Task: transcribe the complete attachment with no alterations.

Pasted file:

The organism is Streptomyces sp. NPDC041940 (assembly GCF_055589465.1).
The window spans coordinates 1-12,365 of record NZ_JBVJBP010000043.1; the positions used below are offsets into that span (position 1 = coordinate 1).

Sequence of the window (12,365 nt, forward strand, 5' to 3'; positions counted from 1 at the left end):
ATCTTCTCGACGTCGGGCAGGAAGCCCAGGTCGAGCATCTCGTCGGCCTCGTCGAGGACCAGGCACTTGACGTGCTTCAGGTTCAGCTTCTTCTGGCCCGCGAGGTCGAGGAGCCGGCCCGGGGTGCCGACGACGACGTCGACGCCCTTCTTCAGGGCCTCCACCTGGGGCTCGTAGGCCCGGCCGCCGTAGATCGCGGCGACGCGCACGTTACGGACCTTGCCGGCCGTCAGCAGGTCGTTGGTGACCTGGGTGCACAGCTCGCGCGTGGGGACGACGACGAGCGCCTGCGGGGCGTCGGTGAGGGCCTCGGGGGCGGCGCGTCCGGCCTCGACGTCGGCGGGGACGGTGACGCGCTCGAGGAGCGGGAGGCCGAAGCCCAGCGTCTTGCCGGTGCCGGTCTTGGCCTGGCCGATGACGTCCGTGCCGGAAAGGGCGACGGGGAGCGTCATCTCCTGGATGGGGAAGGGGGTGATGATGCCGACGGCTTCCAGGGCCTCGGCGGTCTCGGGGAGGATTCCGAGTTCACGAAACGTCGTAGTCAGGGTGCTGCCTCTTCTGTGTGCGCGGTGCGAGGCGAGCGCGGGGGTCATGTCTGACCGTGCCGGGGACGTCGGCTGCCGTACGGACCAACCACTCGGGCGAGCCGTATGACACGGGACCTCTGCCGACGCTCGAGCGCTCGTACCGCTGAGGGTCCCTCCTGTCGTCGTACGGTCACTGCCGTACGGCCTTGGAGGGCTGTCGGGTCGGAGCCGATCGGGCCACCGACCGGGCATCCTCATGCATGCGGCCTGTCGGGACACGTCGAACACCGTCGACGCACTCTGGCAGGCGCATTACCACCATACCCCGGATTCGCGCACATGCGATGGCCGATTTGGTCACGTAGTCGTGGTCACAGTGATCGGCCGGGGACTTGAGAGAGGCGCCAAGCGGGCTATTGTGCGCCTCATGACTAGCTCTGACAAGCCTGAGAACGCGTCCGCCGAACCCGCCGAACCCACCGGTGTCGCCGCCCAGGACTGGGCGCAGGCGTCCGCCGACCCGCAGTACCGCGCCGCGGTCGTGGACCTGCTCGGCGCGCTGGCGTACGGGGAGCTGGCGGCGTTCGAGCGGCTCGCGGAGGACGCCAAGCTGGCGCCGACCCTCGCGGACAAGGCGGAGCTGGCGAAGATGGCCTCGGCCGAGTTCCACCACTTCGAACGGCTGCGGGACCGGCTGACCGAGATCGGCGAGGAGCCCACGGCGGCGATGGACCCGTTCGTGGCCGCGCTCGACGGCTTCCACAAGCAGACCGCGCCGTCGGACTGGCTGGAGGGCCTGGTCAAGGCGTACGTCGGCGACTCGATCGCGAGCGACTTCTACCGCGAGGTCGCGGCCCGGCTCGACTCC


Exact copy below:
The organism is Streptomyces sp. NPDC041940 (assembly GCF_055589465.1).
The window spans coordinates 1-12,365 of record NZ_JBVJBP010000043.1; the positions used below are offsets into that span (position 1 = coordinate 1).

Sequence of the window (12,365 nt, forward strand, 5' to 3'; positions counted from 1 at the left end):
ATCTTCTCGACGTCGGGCAGGAAGCCCAGGTCGAGCATCTCGTCGGCCTCGTCGAGGACCAGGCACTTGACGTGCTTCAGGTTCAGCTTCTTCTGGCCCGCGAGGTCGAGGAGCCGGCCCGGGGTGCCGACGACGACGTCGACGCCCTTCTTCAGGGCCTCCACCTGGGGCTCGTAGGCCCGGCCGCCGTAGATCGCGGCGACGCGCACGTTACGGACCTTGCCGGCCGTCAGCAGGTCGTTGGTGACCTGGGTGCACAGCTCGCGCGTGGGGACGACGACGAGCGCCTGCGGGGCGTCGGTGAGGGCCTCGGGGGCGGCGCGTCCGGCCTCGACGTCGGCGGGGACGGTGACGCGCTCGAGGAGCGGGAGGCCGAAGCCCAGCGTCTTGCCGGTGCCGGTCTTGGCCTGGCCGATGACGTCCGTGCCGGAAAGGGCGACGGGGAGCGTCATCTCCTGGATGGGGAAGGGGGTGATGATGCCGACGGCTTCCAGGGCCTCGGCGGTCTCGGGGAGGATTCCGAGTTCACGAAACGTCGTAGTCAGGGTGCTGCCTCTTCTGTGTGCGCGGTGCGAGGCGAGCGCGGGGGTCATGTCTGACCGTGCCGGGGACGTCGGCTGCCGTACGGACCAACCACTCGGGCGAGCCGTATGACACGGGACCTCTGCCGACGCTCGAGCGCTCGTACCGCTGAGGGTCCCTCCTGTCGTCGTACGGTCACTGCCGTACGGCCTTGGAGGGCTGTCGGGTCGGAGCCGATCGGGCCACCGACCGGGCATCCTCATGCATGCGGCCTGTCGGGACACGTCGAACACCGTCGACGCACTCTGGCAGGCGCATTACCACCATACCCCGGATTCGCGCACATGCGATGGCCGATTTGGTCACGTAGTCGTGGTCACAGTGATCGGCCGGGGACTTGAGAGAGGCGCCAAGCGGGCTATTGTGCGCCTCATGACTAGCTCTGACAAGCCTGAGAACGCGTCCGCCGAACCCGCCGAACCCACCGGTGTCGCCGCCCAGGACTGGGCGCAGGCGTCCGCCGACCCGCAGTACCGCGCCGCGGTCGTGGACCTGCTCGGCGCGCTGGCGTACGGGGAGCTGGCGGCGTTCGAGCGGCTCGCGGAGGACGCCAAGCTGGCGCCGACCCTCGCGGACAAGGCGGAGCTGGCGAAGATGGCCTCGGCCGAGTTCCACCACTTCGAACGGCTGCGGGACCGGCTGACCGAGATCGGCGAGGAGCCCACGGCGGCGATGGACCCGTTCGTGGCCGCGCTCGACGGCTTCCACAAGCAGACCGCGCCGTCGGACTGGCTGGAGGGCCTGGTCAAGGCGTACGTCGGCGACTCGATCGCGAGCGACTTCTACCGCGAGGTCGCGGCCCGGCTCGACTCC